51 Comparison of two categorization systems. Although distinct annotation systems were used (MapMan and gene ontology), some of the function categories were found to be involved in PthA4 m ediated canker disease de velopment by both programs, such as cell wall degradation and modification, DNA synthesis and chromatin structure, cell wall degradation enzymes and sugar metabolism. Down Regulated G enes at 48 h pi Based on WT v ersus MU The PthA4 dependent down regulated genes were also annotated and categorized using MapMan, BLAST2GO and AgriGO. Since these genes were suppressed in the susceptible reaction, we can reasonably consider most of them are involved in plant defense rather than disease d evelopment, or t hey are essential for the normal plant growth and development which were inhibited by the invasion of pathogens. MapMan analysis. In MapMan Wilcoxon Rank Sum Test, the process es relating to photosynthesis, development, stress related PR pr oteins and receptor kinases signaling were the significantly down regulated categories ( Table 3 1 ) As expected, they were associated with plant resistance response and plant growth, which were restricted by pathogen attack In addition, as was observed wi th up regulated genes, several BIN s contain a substantial number and portion of down regulated genes although they were not significantly altered; these include lipid metabolism, amino acid metabolism, secondary metabolism, hormone metabolism, miscellaneou s enzyme families, regulation of transcription, protein, minor CHO metabolism, and transport ( Figure 3 5 ) BLAST2GO analysis. In BLAST2GO analysis, 441 (75.5%) of the down regulated genes were annotated and categorize d into GO terms ( Figure 3 6 ) In
52 biolog ical process, the largest classes in the secondary categories included metabolic process, cellular process, and response to stimulus were ; the higher level GO terms included oxidation reduction process, cellular biosynthesis process, response to light, def ense response, regulation of cellular process, and transport constituted the majority of down regulated categories. In terms of molecular function, the largest sets of down regulated genes were binding and catalytic activity, which were sorted into several major groups such as oxidoreductase activity, metal ion binding, electron carrier activity, endopeptidase inhibitor activity and others. In addition, for cellular component class, the major ity of down regulated genes code for proteins localized in cytopla smic part, followed by intracellular membrane bounded organelle, chloroplast and cell periphery. KEGG pathway analyses. Furthermore, through KEGG pathway analyses, the down regulated genes were predominately involved in pathways of flavonoid biosynthesis, phenylpropanoid biosynthesis, glycolysis / gluconeogenesis, phenylalanine metabolism, glycine, serine and threonine metabolism, tyrosine metabolism, tryptophan metabolism, isoquinoline alkaloid biosynthesis, galactose metabolism, alpha Linolenic acid meta bolism, phenylalanine, tyrosine and tryptophan biosynthesis and aminobenzoate degradation. Singular Enrichment Analysis (SEA) interpretation. By using SEA tool in AgriGO, the significant down regulated catego ries (FDR<0.05) were explored ( Figure 3 7 and Ta ble 3 2 ). With regard to biological process, it showed that the secondary metabolic process (include phenylpropanoid biosynthetic process), aromatic compound biosynthetic process (include L phenylalanine metabolic process), organic acid biosynthetic proces s (include monocarboxylic acid metaboli c process), amino acid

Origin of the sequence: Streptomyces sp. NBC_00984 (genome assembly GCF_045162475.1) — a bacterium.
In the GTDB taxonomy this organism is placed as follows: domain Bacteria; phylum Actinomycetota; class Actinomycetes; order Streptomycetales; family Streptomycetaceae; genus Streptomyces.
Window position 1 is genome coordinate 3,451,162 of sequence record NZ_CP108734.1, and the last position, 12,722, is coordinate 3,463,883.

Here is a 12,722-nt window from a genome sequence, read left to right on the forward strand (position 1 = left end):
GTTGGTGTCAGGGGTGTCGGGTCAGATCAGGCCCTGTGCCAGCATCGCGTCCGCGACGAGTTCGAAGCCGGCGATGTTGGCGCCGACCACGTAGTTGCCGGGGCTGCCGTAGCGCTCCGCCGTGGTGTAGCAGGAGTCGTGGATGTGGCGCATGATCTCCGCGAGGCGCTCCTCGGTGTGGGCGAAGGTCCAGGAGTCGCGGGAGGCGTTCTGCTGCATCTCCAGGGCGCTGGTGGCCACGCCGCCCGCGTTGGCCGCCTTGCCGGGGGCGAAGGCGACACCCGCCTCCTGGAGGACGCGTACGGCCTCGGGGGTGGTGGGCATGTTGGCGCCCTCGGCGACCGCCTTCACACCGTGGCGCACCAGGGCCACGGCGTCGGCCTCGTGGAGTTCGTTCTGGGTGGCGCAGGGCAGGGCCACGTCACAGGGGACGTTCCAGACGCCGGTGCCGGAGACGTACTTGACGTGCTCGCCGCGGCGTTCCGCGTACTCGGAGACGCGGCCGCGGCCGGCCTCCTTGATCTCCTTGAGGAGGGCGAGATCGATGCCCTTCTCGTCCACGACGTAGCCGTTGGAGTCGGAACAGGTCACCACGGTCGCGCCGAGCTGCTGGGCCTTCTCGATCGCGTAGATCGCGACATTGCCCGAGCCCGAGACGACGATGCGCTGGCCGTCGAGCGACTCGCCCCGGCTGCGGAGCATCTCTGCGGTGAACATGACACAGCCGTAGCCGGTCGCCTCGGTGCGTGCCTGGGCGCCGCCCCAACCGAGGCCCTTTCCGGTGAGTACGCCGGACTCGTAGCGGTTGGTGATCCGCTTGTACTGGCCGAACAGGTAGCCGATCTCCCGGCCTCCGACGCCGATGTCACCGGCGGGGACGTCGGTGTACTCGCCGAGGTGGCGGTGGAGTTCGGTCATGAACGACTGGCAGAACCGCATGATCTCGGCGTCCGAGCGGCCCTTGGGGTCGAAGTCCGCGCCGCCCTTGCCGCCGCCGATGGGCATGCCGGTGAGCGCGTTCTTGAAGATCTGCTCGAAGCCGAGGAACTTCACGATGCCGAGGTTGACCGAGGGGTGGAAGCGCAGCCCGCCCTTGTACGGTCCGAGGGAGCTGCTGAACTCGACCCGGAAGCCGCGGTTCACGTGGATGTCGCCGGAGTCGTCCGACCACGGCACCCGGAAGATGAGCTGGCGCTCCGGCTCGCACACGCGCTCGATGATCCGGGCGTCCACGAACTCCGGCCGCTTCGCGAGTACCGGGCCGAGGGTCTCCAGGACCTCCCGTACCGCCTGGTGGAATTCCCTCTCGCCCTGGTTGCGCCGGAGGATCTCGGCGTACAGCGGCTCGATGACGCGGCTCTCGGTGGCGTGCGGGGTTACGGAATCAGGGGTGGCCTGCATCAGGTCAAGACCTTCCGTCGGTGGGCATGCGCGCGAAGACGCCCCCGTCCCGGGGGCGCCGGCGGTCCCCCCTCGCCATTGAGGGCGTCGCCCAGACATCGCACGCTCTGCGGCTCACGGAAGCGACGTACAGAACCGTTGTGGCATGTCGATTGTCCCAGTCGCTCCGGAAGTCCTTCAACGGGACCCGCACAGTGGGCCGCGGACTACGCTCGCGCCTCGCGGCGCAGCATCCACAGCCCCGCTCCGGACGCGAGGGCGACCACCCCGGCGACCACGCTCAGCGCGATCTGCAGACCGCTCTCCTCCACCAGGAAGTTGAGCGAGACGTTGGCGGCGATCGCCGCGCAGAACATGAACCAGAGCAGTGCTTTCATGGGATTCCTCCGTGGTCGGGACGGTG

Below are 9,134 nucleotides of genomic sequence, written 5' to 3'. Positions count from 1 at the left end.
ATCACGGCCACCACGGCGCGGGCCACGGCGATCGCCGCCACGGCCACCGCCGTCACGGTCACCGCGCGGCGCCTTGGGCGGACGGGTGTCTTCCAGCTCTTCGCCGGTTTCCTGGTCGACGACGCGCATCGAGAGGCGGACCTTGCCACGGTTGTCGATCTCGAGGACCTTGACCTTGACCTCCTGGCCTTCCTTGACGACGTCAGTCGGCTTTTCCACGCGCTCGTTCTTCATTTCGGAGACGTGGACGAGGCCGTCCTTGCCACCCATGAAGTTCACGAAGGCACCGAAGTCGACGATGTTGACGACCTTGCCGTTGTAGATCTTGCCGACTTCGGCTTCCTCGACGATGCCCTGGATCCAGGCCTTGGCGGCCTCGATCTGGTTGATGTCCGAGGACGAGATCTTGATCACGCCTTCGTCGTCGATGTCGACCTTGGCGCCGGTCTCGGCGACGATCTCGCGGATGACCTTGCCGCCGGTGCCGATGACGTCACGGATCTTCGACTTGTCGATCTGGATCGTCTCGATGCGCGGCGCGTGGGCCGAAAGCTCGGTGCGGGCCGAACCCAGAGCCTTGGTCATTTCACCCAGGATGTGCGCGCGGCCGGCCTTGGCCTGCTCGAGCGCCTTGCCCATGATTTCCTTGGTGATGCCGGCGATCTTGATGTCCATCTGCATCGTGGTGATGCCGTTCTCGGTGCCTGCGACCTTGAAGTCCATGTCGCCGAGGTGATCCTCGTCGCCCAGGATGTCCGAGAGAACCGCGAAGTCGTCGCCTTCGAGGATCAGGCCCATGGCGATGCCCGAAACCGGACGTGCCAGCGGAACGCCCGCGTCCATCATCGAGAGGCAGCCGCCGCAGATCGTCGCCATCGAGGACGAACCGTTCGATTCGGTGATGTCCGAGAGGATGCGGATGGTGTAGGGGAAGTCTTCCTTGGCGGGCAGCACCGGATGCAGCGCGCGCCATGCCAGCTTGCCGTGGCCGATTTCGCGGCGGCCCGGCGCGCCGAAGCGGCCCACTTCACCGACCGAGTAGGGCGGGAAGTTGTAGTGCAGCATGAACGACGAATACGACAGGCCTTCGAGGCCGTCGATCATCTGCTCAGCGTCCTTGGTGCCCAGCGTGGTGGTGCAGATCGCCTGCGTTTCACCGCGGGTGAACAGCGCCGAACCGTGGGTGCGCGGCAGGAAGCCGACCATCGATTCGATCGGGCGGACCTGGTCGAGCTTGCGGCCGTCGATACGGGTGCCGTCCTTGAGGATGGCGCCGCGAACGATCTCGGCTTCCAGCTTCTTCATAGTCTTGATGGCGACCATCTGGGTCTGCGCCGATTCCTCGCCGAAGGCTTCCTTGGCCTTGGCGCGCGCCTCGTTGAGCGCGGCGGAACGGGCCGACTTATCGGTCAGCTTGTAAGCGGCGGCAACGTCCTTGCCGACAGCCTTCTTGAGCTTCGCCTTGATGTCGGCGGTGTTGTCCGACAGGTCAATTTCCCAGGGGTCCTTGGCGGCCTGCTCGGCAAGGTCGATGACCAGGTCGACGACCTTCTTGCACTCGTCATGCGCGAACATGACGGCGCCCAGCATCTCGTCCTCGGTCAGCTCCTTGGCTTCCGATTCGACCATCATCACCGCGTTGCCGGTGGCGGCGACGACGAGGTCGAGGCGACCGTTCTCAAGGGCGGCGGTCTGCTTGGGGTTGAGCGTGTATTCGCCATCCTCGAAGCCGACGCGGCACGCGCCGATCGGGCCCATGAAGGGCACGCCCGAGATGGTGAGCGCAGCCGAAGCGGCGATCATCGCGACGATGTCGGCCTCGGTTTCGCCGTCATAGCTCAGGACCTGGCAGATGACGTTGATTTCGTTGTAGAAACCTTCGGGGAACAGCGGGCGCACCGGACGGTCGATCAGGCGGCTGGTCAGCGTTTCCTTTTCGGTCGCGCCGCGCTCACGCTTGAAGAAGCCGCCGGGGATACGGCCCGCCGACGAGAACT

53 metabolism lipid biosynthetic process, electron, peptide and carbohydrate transport were significantly repressed in PthA4 dependent Xcc306 infection. In molecular function, the over represented categories were primarily catalytic activity (enzymes include oxidoreductase, monoxygenase, lyase, UDP glycosyltransferase, glucosyltransferase), transport (especially sugar transmembrane transporter and symporter activity), binding (iron ion binding and heme binding) a nd enzyme inhibitor activity. With regard to cellular component, the down regulated genes were significantly concentrated in cell wall, photosystem, thylakoid and organelle subcompartment. From these classifications, it indicates that the ph otosynthesis related categories were interpreted as be ing significantly enriched for down regulate d genes, which is consistent with the MapMan annotation. However, the significantly down regulated metabolic process, transport and binding functions that app eared in AgriGo analysis were not show n to be significant in the MapMan test, although it is possible that overlaps exist between the functional categories in different annotation s ystems. On the other hand, the P value calculation method and significance cutoff may also contribute to the divergence, since MapMan analysis did not classified several categories as significan t altered ones, and contained lots of down regulated genes Comparison of Down Regulated and Up Regulated Genes Distribution at 48 hpi W T versus MU When comparing the categorization of up regulated genes and down regulated genes, it is not eworthy to extract the categories that contain sharp ly different number of these two type of genes If a category contain much more up regulated genes th an down regulated genes, we may come to the conclusion that this category is preferentially induced by PthA4 depede nt Xcc306, and vice versa. This hypothesis will